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Shut Up and Hunt

Keeping quiet when you leave the truck can help put more birds in your bag.

Earlier this week, I was chatting with television host and wingshooting legend Scott Linden.  As tends to happen when two dyed-in-the-wool bird hunters gather, we traded stories about our early season upland observations, used hyperbole to extoll the virtues of our bird dogs and shared a few laughs.


While I can’t remember Scott’s exact phraseology or the topic’s genesis, I do recall the main point of his observation: hunters would shoot a lot more birds if they learned how to be quiet in the field.


We’ve all read the tips and tricks about not slamming truck doors at the parking area of a WMA, but do you actually practice the habit of being quiet when leaving your vehicle for a hunt?  From my observations, most folks don’t.


In the same vein, do you figure out your hunting game plan when you’re still in the truck or do you chat about the directions everyone is going to walk after uncasing the shotguns, collaring up the dogs and joking around at the tailgate?


Don’t get me wrong, I understand the camaraderie of a tailgate.  But, I’ve also had my ear chewed off as a Pheasants Forever representative at sport shows with the same refrain . . . “there are no birds on public land.”  Well, you may not believe me, but I can promise you there are roosters out there.  They’ve just been running for their lives since opening morning and have wised up to how the game works.  They hear you slam the truck door.  They hear the laughter about last night’s hijinks at the tavern and they know you’re going to walk the path through the grass beaten down by the previous morning’s group.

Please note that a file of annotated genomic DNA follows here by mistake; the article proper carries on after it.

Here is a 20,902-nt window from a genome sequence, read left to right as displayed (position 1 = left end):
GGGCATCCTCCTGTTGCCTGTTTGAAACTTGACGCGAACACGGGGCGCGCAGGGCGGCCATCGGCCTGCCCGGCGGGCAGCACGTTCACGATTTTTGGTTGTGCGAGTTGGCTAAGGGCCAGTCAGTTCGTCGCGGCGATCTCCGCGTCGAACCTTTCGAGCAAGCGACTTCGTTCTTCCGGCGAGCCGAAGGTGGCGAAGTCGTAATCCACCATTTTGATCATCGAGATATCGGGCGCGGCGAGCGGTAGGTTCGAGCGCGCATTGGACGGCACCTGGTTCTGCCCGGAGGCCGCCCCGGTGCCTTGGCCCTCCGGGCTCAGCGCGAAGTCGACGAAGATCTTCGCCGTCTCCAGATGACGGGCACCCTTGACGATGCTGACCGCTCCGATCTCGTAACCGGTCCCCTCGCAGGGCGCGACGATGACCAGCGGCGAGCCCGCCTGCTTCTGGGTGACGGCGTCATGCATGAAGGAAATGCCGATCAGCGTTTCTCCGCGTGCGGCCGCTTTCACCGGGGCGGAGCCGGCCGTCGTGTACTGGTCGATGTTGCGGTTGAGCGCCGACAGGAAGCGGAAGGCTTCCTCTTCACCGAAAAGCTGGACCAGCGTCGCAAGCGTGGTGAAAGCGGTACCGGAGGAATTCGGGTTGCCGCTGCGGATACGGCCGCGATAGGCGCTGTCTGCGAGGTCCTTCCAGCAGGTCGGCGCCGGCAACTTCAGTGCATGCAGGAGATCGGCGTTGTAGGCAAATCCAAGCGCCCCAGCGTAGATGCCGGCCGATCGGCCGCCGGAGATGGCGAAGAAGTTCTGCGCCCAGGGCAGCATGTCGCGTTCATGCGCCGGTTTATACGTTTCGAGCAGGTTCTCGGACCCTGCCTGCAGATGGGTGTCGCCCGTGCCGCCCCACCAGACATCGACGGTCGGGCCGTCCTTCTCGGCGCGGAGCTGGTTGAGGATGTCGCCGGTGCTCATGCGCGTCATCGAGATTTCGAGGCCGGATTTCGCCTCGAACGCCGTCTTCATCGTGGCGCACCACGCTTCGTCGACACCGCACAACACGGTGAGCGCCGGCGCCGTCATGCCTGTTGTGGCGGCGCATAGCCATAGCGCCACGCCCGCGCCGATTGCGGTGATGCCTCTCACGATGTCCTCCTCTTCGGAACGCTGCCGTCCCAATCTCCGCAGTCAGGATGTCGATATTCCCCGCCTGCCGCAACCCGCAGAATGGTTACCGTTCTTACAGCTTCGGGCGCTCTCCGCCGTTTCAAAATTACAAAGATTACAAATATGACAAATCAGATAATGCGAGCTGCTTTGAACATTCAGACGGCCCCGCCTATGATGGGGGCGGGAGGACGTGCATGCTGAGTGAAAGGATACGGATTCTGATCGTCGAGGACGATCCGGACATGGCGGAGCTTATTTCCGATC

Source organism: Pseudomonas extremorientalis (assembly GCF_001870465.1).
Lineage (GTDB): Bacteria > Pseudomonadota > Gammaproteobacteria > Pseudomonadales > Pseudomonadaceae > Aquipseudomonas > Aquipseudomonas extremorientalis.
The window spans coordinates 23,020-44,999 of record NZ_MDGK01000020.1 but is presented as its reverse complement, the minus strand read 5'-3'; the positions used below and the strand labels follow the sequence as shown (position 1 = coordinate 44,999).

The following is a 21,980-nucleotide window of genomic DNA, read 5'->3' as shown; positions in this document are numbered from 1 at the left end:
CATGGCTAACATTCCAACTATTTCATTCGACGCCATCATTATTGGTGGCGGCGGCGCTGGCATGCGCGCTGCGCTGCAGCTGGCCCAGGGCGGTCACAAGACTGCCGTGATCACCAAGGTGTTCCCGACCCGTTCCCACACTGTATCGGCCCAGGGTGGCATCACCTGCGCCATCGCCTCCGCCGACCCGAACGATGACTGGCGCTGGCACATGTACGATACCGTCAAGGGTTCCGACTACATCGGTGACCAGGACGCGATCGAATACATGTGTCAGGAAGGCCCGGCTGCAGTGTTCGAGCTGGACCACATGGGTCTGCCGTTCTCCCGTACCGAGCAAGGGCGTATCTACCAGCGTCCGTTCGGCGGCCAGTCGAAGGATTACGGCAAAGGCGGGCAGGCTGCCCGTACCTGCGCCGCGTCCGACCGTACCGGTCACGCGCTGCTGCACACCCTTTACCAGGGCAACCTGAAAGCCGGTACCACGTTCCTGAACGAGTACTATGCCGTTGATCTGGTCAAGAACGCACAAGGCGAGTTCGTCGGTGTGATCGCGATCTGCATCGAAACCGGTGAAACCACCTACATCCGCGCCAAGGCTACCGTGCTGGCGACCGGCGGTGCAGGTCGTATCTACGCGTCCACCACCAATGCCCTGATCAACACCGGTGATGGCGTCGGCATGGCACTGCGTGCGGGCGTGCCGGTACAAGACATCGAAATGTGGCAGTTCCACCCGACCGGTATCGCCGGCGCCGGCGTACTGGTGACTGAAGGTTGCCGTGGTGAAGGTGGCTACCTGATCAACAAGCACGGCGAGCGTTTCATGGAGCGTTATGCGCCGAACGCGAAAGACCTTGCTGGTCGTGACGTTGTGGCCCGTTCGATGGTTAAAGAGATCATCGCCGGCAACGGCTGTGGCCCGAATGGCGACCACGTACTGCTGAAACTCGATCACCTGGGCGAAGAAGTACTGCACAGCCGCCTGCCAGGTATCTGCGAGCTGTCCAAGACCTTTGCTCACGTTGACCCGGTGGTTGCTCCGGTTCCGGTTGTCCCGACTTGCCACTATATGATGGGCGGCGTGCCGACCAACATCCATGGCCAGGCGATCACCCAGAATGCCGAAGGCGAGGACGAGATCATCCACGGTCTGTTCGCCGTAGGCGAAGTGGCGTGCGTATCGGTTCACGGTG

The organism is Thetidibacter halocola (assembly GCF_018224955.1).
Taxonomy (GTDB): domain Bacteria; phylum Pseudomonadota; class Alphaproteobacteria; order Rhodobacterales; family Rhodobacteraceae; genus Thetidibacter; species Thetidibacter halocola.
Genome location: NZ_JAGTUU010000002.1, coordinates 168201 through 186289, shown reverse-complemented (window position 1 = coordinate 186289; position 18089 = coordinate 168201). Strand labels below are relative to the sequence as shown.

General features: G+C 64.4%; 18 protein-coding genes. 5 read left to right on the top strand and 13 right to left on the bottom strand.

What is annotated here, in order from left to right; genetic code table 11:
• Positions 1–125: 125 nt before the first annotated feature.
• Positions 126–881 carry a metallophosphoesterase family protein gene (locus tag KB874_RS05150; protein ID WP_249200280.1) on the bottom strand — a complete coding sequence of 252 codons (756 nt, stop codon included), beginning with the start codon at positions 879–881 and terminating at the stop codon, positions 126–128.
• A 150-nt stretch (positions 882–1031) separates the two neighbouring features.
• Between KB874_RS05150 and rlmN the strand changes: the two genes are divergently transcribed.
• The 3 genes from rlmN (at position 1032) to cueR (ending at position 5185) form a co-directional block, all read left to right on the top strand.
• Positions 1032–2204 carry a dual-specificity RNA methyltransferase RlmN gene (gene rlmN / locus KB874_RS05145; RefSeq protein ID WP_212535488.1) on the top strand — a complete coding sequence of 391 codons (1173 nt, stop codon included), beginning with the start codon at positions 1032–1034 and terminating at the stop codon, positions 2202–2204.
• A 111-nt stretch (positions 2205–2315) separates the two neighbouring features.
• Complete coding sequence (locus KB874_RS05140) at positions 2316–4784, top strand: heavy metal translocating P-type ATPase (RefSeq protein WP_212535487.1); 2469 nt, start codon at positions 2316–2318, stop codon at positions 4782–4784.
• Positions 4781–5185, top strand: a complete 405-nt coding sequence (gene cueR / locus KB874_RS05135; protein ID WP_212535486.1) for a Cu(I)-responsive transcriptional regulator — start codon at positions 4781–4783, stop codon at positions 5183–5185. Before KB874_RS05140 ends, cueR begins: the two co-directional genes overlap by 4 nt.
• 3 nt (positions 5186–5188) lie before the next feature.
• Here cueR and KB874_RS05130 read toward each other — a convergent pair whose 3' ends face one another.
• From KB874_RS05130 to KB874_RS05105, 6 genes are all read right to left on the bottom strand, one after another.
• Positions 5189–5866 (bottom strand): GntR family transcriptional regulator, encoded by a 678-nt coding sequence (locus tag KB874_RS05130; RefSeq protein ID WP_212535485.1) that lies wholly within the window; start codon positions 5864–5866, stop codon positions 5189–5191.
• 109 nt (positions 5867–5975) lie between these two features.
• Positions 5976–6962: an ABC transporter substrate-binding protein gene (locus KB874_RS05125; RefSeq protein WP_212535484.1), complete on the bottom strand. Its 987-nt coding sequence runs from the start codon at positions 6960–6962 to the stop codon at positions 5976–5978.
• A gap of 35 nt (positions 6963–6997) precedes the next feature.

Do you save your tailgate chatter for after the hunt? You should.

For a change of pace, give quiet a try this pheasant season.  You may find more birds and you may also find a little peace in a world of noise.  Give it a shot . . . shut up and hunt.


The Pointer is written by Bob St.Pierre, Pheasants Forever & Quail Forever’s Vice President of Marketing.  Follow Bob on Twitter @BobStPierre.




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4 Responses to “Shut Up and Hunt”

  1. Tony Barlow says:

    NO doubt Bob! The other big one for me is communicating with your dog. People hollering, whistling, clapping, etc at their dog is terrible. I know because I learned from experience. Most of the time my dog and I communicate via the beeper in her collar. When I need her to check in with me, I give her a beep and she comes back to me and checks in. When we made that transition our success improved greatly. After hunting like that for a few years, I wonder how I ever did it any other way. Good post!

  2. Terry Ruch says:

    When bringing a new hunter along on a trip, who says he has a great dog he wants to bring, I always ask; “Do you yell and whistle at your dog?” If he hesitates, I say, “For this first outing together, let’s use mine.”

    I beep my dog, if he starts to range, and he comes right back. I also lecture the group about yelling, telling jokes across the field, slamming doors, operating shotgun actions loudly, etc… When the new guys forget, I am quick to ask when we get back to the vehicle, “Did you see those birds flush 200 yards ahead of us? Did you notice that happened about 30 seconds after you guys were having a high time talking in the field?” Then they get it, but usually it takes pointing it out to them to get them to believe noise ruins an otherwise good drive. At first they don’t like the quiet rule when they hunt with me, if they are “social” hunters and used to yacking in the field. After we limit out, they feel like bird hunting studs and feel like it was worth it.

  3. Chris Madson says:

    The quiet discipline should definitely continue into the cover. I’m a fan of conversation, but can’t we save it for the cafe at lunch? If we’re just out for a morning stroll and a chat, I can leave the gun and shells back at the truck. Saves ten or twelve pounds and leaves my hands free to augment my infinitely entertaining anecdotes with gestures. I guess I’ve spent too many long days on death marches, hoping to get one good chance at a rooster. Most of the time, hunting pheasants is a lot like hunting elk, a contest of endurance and discipline against a talented, highly experienced adversary. I do whatever I can to tip the odds in my favor, and some days, that’s still not enough. I guess this is one reason I like to hunt alone or with one partner. Disturbance goes up as the square of the number in the party.


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